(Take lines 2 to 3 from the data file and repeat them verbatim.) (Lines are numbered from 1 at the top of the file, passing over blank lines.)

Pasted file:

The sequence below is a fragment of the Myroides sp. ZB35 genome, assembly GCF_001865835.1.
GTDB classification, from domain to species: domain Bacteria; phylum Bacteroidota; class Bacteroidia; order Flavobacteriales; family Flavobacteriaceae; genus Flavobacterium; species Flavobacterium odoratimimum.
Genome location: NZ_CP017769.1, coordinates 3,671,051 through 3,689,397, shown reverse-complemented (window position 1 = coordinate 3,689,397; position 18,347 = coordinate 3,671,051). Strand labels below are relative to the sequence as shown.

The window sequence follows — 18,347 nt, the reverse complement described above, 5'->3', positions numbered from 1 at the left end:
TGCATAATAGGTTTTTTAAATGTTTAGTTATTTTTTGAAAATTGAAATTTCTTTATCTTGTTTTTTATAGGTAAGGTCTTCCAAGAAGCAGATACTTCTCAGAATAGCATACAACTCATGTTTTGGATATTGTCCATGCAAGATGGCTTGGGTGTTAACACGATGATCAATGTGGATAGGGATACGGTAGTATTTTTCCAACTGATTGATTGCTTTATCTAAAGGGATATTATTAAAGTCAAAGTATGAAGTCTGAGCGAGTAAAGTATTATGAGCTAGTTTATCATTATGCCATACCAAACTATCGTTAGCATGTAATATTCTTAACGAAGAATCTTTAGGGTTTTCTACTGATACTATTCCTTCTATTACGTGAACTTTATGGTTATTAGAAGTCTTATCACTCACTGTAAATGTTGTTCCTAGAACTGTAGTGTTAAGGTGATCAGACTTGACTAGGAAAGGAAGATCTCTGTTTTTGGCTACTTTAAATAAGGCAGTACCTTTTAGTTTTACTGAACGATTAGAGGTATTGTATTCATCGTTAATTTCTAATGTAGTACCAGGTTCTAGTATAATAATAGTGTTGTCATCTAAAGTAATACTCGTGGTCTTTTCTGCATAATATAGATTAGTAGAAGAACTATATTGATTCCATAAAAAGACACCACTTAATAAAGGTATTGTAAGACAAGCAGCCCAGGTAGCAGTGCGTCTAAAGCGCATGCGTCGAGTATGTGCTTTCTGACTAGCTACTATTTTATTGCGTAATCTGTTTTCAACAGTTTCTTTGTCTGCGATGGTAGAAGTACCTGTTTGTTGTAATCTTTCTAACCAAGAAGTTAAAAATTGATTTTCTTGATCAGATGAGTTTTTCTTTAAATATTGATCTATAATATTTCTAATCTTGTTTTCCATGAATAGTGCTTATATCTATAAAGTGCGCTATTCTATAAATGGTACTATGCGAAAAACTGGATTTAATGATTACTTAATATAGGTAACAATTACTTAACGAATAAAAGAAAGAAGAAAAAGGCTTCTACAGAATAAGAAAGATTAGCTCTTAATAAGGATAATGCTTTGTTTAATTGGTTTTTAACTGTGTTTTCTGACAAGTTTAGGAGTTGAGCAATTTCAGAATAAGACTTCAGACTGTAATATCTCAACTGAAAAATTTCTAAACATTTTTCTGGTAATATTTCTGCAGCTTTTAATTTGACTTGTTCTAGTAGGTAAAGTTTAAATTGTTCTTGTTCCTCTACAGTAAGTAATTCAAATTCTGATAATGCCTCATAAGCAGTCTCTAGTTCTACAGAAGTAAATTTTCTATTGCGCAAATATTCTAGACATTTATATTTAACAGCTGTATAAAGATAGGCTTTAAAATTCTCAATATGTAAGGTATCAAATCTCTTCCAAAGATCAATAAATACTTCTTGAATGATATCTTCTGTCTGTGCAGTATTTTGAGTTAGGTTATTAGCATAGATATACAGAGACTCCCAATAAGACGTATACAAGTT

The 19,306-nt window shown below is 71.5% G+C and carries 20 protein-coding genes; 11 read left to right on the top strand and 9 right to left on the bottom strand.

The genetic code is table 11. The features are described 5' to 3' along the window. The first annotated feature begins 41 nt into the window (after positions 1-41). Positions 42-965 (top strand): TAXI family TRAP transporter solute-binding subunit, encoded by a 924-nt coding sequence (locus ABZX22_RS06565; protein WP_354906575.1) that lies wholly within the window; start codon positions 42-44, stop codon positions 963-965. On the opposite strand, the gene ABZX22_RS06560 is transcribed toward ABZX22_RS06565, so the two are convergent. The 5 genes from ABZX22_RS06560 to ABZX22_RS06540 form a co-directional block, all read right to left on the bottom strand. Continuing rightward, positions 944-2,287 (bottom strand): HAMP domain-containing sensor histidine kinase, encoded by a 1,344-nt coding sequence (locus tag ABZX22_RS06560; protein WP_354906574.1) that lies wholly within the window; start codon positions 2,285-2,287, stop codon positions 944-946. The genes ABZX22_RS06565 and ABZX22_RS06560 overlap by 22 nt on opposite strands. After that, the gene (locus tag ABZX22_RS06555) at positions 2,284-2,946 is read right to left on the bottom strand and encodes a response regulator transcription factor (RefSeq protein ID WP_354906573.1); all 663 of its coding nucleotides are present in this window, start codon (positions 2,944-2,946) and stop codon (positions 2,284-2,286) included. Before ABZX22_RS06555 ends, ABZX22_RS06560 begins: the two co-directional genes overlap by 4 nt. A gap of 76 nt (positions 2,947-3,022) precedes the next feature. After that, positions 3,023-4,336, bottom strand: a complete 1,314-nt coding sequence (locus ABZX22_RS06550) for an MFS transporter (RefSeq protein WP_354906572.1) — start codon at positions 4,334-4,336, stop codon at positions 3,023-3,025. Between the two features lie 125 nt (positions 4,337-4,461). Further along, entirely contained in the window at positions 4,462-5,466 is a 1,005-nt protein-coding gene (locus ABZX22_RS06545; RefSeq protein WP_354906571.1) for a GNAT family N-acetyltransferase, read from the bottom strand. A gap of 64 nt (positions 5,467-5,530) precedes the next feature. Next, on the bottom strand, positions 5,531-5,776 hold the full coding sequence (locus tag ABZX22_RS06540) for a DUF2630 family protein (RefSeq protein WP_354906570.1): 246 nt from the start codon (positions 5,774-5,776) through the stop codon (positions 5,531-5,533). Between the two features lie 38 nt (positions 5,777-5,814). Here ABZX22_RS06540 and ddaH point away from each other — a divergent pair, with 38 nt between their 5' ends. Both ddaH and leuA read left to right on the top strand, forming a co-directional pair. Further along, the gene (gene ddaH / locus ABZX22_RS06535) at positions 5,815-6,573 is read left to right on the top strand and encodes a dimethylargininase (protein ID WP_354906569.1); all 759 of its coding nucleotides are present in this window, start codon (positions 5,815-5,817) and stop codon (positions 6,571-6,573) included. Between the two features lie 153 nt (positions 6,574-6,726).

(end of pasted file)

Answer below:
GTDB classification, from domain to species: domain Bacteria; phylum Bacteroidota; class Bacteroidia; order Flavobacteriales; family Flavobacteriaceae; genus Flavobacterium; species Flavobacterium odoratimimum.
Genome location: NZ_CP017769.1, coordinates 3,671,051 through 3,689,397, shown reverse-complemented (window position 1 = coordinate 3,689,397; position 18,347 = coordinate 3,671,051). Strand labels below are relative to the sequence as shown.